Here we decided to show you the video Moty Cristal used at his lecture:

5. Implement level
Nowadays the implementation of solutions agreed during the negotiations becomes the part of negotiation process as a whole. We all are in various long-term and constant relationships. And your reputatuion and history can be learned by everybody if they wish – even if you work on a large market, to say nothing of small local markets.

Mastering the Unexpected
So what does it mean to be prepared for negotiation? That means being able to master the unexpected. Real Art of negotiation lies in being prepared to any unexpectedness.

Moty Cristal proposes to take the following steps in order to master the unexpected:
1) Stakeholders’ mapping which is not just citation of the negotiation parties. That is an attempt to figure out the relationships, describe their dynamics and analyse who can be used in order to achieve your goals.

2) Underlining forces. Moty outlines that you can never know how your opponent will act, you can only guess. Yet you should by all means think of the other party’s approximate distibution of forces and opportunities and to pay attention to the negotiation models typical for them. For example, when making a decision someone may consult their wife, someone – their lover, and all these are models and patterns that work mostly always and you can use them for your sake. Some models may be more serious. For instance, the Palestinians were often to use power and commit terrorist attacks – and this is also a pattern, a scenario which you should be ready for in advance. 

3) Critical points, these are the moments in negotiation that:
- surprise,
- reveal emotions,
- substance on process oriented.
Such moments open new opportunities for negotiation but at the same time can cause loose of control. There are three types of such moments: green (pay attention), yellow (slow down, move from free discussion to your plan), and red (better to stop negotiation).

The second half of the lecture was devoted to questions from the audience. Below are the most interesting ones.

- What shall we do if there is no time to prepare for negotiation?
- You should always prepare yourself for negotiation, even if there is not enough time. If, for instance, you are called to the boss immediately and have no time to prepare (a voice from the audience: “Yes!” – author’s note) then I advice:
a) Change your boss.
b) Enlighten them.
c) Make them enroll to a Negotiation Course.
I am not used to such an approach. Even if something radical had happened – like with political negotiations – it is always better to take a break and prepare yourself. Once we had only 30 seconds to prepare – while we were running up the stairs to the synagogue’s rooftop for negotiating. In these 30 seconds we managed to prepare ourselves and think of what we can propose to the opponents – that’s because we have a skill of preparing to such negotiations.

Well, getting back to the boss-example. Prepare while you walk down the corridor to their office. When you get there, ask the secretary who is inside, what they are doing, and what mood was there. Say then that you need to go to toilet, and take this time to prepare. Upon entering the office say “Thank you for inviting me, I hope I can contribute, what is under discussion?” – and learn all the details.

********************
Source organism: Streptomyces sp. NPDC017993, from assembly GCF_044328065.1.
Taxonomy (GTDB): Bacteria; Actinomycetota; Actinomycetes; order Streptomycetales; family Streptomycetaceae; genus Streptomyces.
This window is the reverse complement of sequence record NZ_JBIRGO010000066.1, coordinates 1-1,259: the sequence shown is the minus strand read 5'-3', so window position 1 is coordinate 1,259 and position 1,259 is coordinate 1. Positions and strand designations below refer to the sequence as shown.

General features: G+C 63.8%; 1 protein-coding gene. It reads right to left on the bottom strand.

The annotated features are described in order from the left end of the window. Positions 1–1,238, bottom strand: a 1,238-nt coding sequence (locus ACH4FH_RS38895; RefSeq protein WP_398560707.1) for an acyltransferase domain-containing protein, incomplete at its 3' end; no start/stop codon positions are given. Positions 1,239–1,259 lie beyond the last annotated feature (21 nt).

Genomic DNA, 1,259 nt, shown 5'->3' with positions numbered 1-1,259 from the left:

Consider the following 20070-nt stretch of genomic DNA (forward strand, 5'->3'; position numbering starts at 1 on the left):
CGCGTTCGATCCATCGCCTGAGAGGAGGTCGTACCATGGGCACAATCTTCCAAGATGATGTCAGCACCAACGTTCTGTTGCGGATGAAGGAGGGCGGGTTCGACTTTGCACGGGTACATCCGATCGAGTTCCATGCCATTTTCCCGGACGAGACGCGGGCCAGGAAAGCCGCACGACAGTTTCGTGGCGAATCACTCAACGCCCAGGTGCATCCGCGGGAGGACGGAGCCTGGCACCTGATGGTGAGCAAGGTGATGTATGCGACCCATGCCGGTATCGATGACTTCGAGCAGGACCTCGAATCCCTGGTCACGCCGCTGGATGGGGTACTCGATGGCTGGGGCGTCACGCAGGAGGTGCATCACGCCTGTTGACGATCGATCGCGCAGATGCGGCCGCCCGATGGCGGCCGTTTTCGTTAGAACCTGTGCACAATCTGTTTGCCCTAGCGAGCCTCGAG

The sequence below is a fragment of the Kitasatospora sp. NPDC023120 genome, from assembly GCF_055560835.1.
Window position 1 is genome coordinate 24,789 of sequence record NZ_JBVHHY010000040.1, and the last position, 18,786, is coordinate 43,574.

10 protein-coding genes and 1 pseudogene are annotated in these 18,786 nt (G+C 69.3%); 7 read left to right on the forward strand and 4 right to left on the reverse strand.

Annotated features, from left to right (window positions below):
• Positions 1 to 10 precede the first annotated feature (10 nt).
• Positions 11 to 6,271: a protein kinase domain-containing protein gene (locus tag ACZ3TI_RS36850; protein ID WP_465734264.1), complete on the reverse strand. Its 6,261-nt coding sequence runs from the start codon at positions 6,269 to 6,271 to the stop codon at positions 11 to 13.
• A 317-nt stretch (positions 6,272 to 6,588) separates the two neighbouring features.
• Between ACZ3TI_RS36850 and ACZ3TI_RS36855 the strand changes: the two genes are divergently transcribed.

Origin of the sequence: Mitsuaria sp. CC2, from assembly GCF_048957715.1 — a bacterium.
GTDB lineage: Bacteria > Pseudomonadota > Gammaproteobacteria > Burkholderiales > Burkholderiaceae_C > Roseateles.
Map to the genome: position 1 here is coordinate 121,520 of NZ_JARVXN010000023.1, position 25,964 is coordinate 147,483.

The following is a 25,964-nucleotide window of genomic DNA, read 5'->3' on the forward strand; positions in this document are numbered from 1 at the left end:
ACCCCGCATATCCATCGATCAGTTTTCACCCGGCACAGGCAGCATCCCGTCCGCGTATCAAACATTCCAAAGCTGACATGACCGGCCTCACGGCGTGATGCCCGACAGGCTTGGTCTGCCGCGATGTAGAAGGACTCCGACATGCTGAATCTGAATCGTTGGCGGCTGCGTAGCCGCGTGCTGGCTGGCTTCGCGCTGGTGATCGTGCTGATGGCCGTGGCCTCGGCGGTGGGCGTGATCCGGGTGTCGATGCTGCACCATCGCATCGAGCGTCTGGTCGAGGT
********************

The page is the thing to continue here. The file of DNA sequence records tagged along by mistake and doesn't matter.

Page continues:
- What shall I do if my opponent is bigger than me and has more power?
- Oh, I knew I would have to address power issue – I am in Russia after all… In case your opponent is stronger than you, you may use the reframing technique – changing the negotiation’s atmosphere. You acknowledge their strengths but show them in a different way – for instance, where it can bring you both. Suppose, you want a salary rise and can't obtain it from your boss. You may then address them like that: “I know that you are my boss and only you can decide that. You have told me that I am a valuable employee and you would like me to work for you in the future. Then why don’t you give me some salary rise?”

I can give you an example of my friend who is leading one of the pharmaceutical companies. She had to face power when negotiating on state procurement of their meds. And this is how she built up her speech. She said openly: “Yes, I admitt that you have the power. You can stop byuing our products or make us give you a serious discount. Yes, we can give you 5% but you are asking for 7%. In that case it would be better for us not to sell them at all.” Then she reframes and says: “So you won’t byu from us? You have stores for three months only – and what’s then? Will people byu substitues instead of our meds?” In other words, she says – if you sre going to keep using your power, you will suffer from it. By the way, that negotiation was successful.

And here is another strategy for those who have less power – control the whole negotiaion process. You are the one to initiate the negotiation, carry it out on your agenda and decide whom to invite to the negotiation table for your support – and compensate your weakness by that.
You must remember that to win the negotiation is one thing and to defeat is another – because in that case the others will want to defeat you. You should always keep your opponent on their feet!

- You said that the Why-question is principal during negotiations. Yet it can’t bring the solution, it can’t put a period to negotiation. For example, you should have definitely heard about Jim Camp’s negotiation strategy – in his book he tells always to start from the word “No”…
- I don’t believe in manuals. Negotiation tactics that I use for one man won’t suite a woman or another man. For some people this strategy will work and for others – it won’t. You may become “blinkered” if base yourself upon books only. That’s why you should practice as much as you can!

P.S. А video overview of the lecture with Moty Cristal’s most vivid points is available at our Youtube Channel. Photos from the lecture are already available at our Flickr page.